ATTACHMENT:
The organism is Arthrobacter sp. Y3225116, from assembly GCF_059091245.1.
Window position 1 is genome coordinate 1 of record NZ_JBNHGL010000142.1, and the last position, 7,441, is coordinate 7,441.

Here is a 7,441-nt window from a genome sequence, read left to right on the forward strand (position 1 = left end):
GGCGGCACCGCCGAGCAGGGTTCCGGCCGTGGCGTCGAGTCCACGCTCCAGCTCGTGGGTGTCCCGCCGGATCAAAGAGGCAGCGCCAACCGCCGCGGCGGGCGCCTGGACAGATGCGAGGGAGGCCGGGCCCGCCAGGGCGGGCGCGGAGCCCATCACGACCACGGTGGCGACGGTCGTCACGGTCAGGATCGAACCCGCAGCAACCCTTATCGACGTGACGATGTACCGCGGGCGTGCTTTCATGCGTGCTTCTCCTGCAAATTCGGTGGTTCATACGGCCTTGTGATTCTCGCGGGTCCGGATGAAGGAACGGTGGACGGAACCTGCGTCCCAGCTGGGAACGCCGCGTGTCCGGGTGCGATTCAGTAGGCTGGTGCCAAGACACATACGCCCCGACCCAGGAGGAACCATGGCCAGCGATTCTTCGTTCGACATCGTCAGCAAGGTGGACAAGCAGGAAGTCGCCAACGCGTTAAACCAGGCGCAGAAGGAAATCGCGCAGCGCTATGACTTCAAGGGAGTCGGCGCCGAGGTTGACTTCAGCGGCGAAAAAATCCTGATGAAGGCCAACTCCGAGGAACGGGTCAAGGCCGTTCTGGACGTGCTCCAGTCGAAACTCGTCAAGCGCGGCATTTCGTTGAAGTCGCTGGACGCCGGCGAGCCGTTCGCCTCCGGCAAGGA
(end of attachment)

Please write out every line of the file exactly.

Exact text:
The organism is Arthrobacter sp. Y3225116, from assembly GCF_059091245.1.
Window position 1 is genome coordinate 1 of record NZ_JBNHGL010000142.1, and the last position, 7,441, is coordinate 7,441.

Here is a 7,441-nt window from a genome sequence, read left to right on the forward strand (position 1 = left end):
GGCGGCACCGCCGAGCAGGGTTCCGGCCGTGGCGTCGAGTCCACGCTCCAGCTCGTGGGTGTCCCGCCGGATCAAAGAGGCAGCGCCAACCGCCGCGGCGGGCGCCTGGACAGATGCGAGGGAGGCCGGGCCCGCCAGGGCGGGCGCGGAGCCCATCACGACCACGGTGGCGACGGTCGTCACGGTCAGGATCGAACCCGCAGCAACCCTTATCGACGTGACGATGTACCGCGGGCGTGCTTTCATGCGTGCTTCTCCTGCAAATTCGGTGGTTCATACGGCCTTGTGATTCTCGCGGGTCCGGATGAAGGAACGGTGGACGGAACCTGCGTCCCAGCTGGGAACGCCGCGTGTCCGGGTGCGATTCAGTAGGCTGGTGCCAAGACACATACGCCCCGACCCAGGAGGAACCATGGCCAGCGATTCTTCGTTCGACATCGTCAGCAAGGTGGACAAGCAGGAAGTCGCCAACGCGTTAAACCAGGCGCAGAAGGAAATCGCGCAGCGCTATGACTTCAAGGGAGTCGGCGCCGAGGTTGACTTCAGCGGCGAAAAAATCCTGATGAAGGCCAACTCCGAGGAACGGGTCAAGGCCGTTCTGGACGTGCTCCAGTCGAAACTCGTCAAGCGCGGCATTTCGTTGAAGTCGCTGGACGCCGGCGAGCCGTTCGCCTCCGGCAAGGA